The cassia plant, also known as wild senna, grows in several different varieties. Most are simply for decoration or harvesting cinnamon bark, but cassia obovata and cassia auriculata are beneficial to more than just the eye and world of spices. Though these two plants are interchangeable in the herbal world, there are things that one does better than the other, and vice versa.
Cassia Obovata for Hair
Cassia obovata is a natural way to condition and repair damaged or dry hair. Also called “blonde henna,” cassia obovata doesn’t darken hair like henna and indigo powder. It may leave a slight golden tinge to your hair, making it the herb of choice for blondes. However, cassia obovata’s main uses are to make hair shiny, smooth, conditioned and strong. The herb coats hair strands like a glaze, smoothing the cuticle. If you have damaged hair, or simply want healthy, low-maintenance locks, cassia obovata may be a solution for you.
Cassia Obovata Paste
Cassia obovata hair dye comes as a green powder made from the dried, pulverized leaves. When mixed with lemon juice to create a thick, runny paste, the conditioning enzymes in the powder release, especially if allowed to steep overnight. A thick layer smeared evenly from the roots of your hair to the ends does its work in about three hours. You may need to rinse your hair with water and shampoo it to remove all of the dried cassia paste.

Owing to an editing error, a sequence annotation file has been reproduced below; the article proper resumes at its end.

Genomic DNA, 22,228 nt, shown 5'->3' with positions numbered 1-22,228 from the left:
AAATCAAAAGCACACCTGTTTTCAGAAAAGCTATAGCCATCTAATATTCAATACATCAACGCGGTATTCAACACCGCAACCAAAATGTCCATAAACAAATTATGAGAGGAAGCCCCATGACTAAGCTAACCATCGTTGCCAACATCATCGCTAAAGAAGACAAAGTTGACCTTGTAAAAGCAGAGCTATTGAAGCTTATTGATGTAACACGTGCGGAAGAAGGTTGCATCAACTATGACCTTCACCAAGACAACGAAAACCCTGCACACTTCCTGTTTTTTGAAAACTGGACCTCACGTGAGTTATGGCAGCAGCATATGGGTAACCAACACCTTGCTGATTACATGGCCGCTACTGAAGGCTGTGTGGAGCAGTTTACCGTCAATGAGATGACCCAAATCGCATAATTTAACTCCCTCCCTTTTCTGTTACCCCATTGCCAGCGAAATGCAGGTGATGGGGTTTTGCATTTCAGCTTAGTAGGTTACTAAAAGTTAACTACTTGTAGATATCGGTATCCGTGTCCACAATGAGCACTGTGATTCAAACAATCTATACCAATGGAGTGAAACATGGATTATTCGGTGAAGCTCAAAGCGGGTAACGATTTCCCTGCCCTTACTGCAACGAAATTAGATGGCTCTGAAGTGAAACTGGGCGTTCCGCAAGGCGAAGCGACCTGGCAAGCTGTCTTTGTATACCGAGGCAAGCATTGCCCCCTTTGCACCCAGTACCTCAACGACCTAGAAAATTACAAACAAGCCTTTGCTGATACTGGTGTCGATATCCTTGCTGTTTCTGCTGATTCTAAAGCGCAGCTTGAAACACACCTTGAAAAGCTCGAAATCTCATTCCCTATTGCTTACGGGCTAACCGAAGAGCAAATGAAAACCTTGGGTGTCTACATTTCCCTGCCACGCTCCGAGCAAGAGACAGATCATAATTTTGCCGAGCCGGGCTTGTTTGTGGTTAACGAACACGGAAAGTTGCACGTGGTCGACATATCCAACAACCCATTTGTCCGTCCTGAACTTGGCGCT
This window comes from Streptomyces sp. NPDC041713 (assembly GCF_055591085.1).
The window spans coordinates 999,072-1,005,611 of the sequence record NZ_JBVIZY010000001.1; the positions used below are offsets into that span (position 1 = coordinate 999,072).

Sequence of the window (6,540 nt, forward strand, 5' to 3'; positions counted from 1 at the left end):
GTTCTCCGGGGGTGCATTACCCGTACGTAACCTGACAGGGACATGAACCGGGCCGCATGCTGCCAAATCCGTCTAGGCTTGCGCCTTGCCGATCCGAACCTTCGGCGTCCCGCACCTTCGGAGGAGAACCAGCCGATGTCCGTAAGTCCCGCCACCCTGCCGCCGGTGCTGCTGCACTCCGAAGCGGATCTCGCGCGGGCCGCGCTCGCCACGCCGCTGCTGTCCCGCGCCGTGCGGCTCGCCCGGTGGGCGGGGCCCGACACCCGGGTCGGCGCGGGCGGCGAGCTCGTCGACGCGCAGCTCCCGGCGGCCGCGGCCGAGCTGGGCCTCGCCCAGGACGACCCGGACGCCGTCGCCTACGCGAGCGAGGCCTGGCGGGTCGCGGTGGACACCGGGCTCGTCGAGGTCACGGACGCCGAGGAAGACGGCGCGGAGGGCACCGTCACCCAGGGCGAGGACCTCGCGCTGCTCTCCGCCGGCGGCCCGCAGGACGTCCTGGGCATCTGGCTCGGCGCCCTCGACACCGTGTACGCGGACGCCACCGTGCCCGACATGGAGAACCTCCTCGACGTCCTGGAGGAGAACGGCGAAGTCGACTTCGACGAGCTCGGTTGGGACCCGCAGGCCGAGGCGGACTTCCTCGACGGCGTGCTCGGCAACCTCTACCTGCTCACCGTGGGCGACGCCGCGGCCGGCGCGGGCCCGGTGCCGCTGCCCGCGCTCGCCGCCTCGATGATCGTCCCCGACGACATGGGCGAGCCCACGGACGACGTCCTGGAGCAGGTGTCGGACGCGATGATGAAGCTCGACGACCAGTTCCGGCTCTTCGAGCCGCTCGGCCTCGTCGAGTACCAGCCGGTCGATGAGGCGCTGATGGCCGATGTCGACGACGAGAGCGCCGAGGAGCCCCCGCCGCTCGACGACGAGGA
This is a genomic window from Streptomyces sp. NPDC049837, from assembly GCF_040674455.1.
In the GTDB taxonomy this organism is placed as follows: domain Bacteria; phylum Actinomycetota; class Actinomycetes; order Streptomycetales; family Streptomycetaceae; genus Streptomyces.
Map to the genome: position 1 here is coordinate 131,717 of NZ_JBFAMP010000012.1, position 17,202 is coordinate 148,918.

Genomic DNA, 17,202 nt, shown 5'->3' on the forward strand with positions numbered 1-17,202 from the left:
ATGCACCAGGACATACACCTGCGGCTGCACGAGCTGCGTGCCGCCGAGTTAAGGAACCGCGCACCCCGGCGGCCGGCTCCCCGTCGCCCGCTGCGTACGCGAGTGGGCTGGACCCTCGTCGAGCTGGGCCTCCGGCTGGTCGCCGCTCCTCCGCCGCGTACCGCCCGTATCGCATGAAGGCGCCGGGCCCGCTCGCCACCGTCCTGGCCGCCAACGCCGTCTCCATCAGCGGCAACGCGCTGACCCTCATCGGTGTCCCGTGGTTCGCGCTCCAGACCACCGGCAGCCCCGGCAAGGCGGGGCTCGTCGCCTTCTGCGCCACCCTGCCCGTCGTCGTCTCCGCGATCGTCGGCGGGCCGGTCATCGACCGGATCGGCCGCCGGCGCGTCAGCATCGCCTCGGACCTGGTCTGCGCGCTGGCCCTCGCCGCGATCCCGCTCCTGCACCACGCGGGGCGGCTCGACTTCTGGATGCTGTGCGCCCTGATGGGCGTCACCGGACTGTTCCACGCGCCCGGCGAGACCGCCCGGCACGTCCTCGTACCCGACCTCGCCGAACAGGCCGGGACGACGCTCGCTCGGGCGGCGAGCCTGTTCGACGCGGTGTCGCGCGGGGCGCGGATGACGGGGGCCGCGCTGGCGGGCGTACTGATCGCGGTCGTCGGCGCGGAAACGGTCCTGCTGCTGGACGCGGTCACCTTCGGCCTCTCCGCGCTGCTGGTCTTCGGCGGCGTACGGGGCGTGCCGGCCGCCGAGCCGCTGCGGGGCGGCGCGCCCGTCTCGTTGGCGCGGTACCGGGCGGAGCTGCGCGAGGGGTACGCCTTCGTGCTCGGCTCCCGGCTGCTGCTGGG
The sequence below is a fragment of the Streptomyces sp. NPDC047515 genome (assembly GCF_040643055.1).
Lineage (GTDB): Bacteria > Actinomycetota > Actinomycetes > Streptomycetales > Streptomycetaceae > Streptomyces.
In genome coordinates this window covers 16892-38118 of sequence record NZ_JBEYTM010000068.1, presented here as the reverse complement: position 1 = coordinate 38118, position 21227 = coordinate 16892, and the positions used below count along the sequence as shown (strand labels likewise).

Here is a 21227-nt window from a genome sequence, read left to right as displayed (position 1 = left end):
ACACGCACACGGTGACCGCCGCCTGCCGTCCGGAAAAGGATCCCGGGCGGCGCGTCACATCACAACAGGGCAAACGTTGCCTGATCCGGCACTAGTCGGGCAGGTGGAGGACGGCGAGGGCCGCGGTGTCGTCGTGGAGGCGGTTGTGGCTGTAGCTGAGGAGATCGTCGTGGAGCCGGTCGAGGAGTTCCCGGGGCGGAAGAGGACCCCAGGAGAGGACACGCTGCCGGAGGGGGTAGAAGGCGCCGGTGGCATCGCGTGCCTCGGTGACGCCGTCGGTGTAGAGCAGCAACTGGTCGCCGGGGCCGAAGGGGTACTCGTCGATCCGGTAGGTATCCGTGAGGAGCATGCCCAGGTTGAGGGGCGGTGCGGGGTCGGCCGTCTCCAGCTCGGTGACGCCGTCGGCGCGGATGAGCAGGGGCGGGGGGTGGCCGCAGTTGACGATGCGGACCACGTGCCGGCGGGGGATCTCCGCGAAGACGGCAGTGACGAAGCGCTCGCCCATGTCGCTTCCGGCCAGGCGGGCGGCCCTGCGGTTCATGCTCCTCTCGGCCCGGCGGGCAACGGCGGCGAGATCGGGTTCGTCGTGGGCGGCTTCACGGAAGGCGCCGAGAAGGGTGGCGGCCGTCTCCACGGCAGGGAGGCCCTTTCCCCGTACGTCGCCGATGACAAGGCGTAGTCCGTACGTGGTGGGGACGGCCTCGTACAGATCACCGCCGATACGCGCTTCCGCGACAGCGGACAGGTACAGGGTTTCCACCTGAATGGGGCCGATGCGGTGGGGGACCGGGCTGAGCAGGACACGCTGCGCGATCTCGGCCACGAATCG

Cassia Auriculata for Health
Unlike its enzyme-rich cousin, cassia auriculata is chiefly a medicinal herb. Though you can use it as a hair paste, Agri Sources and WebMD state that cassia auriculata is best used as a healing tea or wash. Ayurvedic medical practitioners use cassia auriculata to regulate menstruation and control diabetes. The leaves and flowers act as laxatives, flushing the liver and kidneys as well as the bowels. A tea from the leaves, flowers or bark also aids numerous skin problems, especially in and around the eyes.
Cassia Auriculata Herb
Cassia auriculata, also known as tanner’s cassia, doesn’t usually come as a powder. Instead, it comes as a whole, dried herb similar to whole-leaf teas. A teaspoon of the dried herb steeped in cup of hot water for about 10 minutes provides both a healthful tea and wash for infections and inflammation. As always with herbal remedies, contact your doctor before dosing yourself with cassia auriculata.